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Benedek, T. (1977). Ambivalence, Passion, and Love. J. Amer. Psychoanal. Assn., 25:53-79.

(1977). Journal of the American Psychoanalytic Association, 25:53-79

Ambivalence, Passion, and Love

Therese Benedek, M.D.


This essay spans the range from the fundamental concepts of psychoanalytic theory to the epigenetic phenomena of sociocultural processes that involve the relationship between the sexes.

Ambivalence is defined as the psychic representation of the two poles of instinctual energy: active = positive, passive = negative. Sexual drive, the psychic representation of the sexual instinct, is potentially ambivalent. It is assumed that an ambivalent emotional state, experienced by primitive men, means danger from within, activates defense against the sexual drive; thus the primary repression of the sexual drive precedes the evolution of conflict. The psychological consequence of primary ambivalence is emotional ambivalence that involves ambivalent attitudes toward the object of the drive. The primary instinctual conflicts are examined in the

frame of prehistoric civilizations: the cult of the Magna Mater and totemism.

The concept of the primary ambivalence of the sexual drive is derived from the active, extraverted, male sexual drive. The primary instinctual ambivalence of women cannot be attributed to the passive sexual drive; it is rooted in the female procreative psychobiology. The positive tendency and wish for childbearing and motherhood are opposed by the fear of pregnancy and death.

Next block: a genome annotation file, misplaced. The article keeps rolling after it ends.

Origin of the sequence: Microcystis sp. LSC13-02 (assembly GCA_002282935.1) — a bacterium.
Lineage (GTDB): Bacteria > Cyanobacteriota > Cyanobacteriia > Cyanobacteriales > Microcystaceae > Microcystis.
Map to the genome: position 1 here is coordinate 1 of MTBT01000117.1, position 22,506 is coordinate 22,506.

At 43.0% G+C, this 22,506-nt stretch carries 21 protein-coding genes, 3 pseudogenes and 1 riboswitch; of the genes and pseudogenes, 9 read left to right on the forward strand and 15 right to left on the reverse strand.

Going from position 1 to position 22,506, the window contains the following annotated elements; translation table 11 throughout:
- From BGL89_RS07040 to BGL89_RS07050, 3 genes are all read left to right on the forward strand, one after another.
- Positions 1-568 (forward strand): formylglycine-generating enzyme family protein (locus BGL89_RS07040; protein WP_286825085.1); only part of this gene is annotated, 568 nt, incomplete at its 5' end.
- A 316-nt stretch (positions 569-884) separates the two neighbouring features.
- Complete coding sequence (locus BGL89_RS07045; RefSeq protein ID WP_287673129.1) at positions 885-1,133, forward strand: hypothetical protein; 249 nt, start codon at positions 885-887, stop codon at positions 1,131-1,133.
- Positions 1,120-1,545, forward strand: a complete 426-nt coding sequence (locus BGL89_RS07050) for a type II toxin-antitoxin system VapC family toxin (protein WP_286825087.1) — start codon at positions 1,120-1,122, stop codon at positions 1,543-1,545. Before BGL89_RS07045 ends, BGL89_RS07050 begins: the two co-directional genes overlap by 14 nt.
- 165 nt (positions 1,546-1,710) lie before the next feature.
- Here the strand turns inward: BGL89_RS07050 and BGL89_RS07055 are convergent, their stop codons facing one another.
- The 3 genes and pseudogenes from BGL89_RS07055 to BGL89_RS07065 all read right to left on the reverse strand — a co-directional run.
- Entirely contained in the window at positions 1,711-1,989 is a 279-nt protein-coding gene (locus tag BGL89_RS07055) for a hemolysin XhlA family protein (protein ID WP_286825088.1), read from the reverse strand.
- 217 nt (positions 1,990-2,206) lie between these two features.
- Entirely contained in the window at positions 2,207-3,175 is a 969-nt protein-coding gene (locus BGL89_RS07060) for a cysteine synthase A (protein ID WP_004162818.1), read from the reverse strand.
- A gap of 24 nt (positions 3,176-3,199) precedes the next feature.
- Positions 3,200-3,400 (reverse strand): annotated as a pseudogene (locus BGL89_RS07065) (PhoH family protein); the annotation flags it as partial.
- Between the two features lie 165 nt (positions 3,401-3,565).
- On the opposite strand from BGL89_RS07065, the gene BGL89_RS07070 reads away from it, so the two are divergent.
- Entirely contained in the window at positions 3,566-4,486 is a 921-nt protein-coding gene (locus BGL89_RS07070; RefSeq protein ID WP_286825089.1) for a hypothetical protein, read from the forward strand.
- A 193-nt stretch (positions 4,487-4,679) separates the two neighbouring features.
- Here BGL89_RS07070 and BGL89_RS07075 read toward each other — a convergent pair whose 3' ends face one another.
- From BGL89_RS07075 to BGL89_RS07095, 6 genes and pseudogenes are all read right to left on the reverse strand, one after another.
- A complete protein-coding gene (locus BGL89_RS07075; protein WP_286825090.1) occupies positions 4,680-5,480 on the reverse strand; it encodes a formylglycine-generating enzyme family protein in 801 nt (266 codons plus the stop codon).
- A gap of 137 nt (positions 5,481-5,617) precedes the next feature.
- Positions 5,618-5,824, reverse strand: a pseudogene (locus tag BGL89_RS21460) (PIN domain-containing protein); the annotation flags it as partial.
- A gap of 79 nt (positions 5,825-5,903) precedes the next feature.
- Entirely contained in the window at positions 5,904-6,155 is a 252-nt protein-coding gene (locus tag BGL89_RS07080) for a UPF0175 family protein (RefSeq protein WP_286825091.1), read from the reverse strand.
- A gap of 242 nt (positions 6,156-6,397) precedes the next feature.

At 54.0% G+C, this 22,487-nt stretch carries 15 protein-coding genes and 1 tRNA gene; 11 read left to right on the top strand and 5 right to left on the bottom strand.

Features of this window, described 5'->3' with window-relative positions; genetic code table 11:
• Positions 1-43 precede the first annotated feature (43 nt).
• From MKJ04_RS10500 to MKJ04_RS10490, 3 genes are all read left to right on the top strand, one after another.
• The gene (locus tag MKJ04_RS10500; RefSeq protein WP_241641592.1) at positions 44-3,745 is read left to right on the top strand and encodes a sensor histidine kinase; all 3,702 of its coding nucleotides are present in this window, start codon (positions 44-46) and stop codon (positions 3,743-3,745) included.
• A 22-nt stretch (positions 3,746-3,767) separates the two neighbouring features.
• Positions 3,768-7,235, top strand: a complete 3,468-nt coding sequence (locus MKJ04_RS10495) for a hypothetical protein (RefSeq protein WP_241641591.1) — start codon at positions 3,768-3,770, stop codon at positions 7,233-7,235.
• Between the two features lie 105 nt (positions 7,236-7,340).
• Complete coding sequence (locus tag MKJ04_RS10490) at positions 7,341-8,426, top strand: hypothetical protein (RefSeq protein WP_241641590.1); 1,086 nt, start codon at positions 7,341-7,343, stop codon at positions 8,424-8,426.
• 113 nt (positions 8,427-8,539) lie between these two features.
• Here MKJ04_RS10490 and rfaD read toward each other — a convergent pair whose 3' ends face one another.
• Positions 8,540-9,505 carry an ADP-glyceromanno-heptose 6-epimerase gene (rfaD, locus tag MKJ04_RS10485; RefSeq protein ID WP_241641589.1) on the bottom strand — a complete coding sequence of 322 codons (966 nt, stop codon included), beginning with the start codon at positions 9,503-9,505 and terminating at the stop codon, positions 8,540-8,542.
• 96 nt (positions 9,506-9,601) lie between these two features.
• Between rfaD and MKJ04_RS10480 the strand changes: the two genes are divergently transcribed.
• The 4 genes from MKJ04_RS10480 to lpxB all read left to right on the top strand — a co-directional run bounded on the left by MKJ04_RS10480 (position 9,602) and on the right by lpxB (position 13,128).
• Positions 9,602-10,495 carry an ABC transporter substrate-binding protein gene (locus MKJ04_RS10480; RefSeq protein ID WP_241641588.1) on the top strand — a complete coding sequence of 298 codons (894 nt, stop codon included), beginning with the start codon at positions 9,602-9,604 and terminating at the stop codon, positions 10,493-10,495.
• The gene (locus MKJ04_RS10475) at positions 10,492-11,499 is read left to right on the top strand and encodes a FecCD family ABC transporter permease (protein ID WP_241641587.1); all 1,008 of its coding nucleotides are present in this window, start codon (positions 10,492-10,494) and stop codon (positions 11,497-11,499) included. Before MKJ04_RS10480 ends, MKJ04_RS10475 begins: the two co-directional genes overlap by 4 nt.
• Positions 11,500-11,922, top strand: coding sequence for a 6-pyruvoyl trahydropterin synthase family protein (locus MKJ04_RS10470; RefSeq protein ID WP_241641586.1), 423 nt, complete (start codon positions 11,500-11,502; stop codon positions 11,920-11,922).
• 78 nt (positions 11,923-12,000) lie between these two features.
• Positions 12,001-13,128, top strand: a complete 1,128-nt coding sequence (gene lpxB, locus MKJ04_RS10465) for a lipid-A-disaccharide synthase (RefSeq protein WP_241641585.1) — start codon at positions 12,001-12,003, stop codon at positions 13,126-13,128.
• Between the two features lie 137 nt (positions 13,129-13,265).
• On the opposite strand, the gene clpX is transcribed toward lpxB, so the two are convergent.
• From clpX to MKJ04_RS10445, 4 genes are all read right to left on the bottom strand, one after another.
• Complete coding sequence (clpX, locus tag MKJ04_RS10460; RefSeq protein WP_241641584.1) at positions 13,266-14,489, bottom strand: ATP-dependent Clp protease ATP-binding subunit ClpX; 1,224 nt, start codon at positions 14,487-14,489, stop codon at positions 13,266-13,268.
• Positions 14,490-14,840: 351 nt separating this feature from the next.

Passion is the intensification of affects that results from a spiral of interaction of the positive and negative poles of the instinct. Sexual passion involves reciprocal object cathexes that become the measure of the self-esteem of the lovers.

The primary instinctual ambivalence is a genic characteristic of each sex. The "polarity of the sexes" is remote from the source of the primary ambivalence. Rooted in the genic constitution of the sex, the polarity of the sexes is an epigenetic phenomenon, molded by the mutual influence of sexuality and culture. Castration fear and penis envy are the focal conflicts that express the ambivalence. Evolved in the process of ameliorating the primary ambivalence, the polarity functions to actuate sexual attraction and raise sexual tension. The process of love is described in the adaptation between marital partners. The idealizing, sexual love becomes a lasting bond through mutual identifications between husband and wife.

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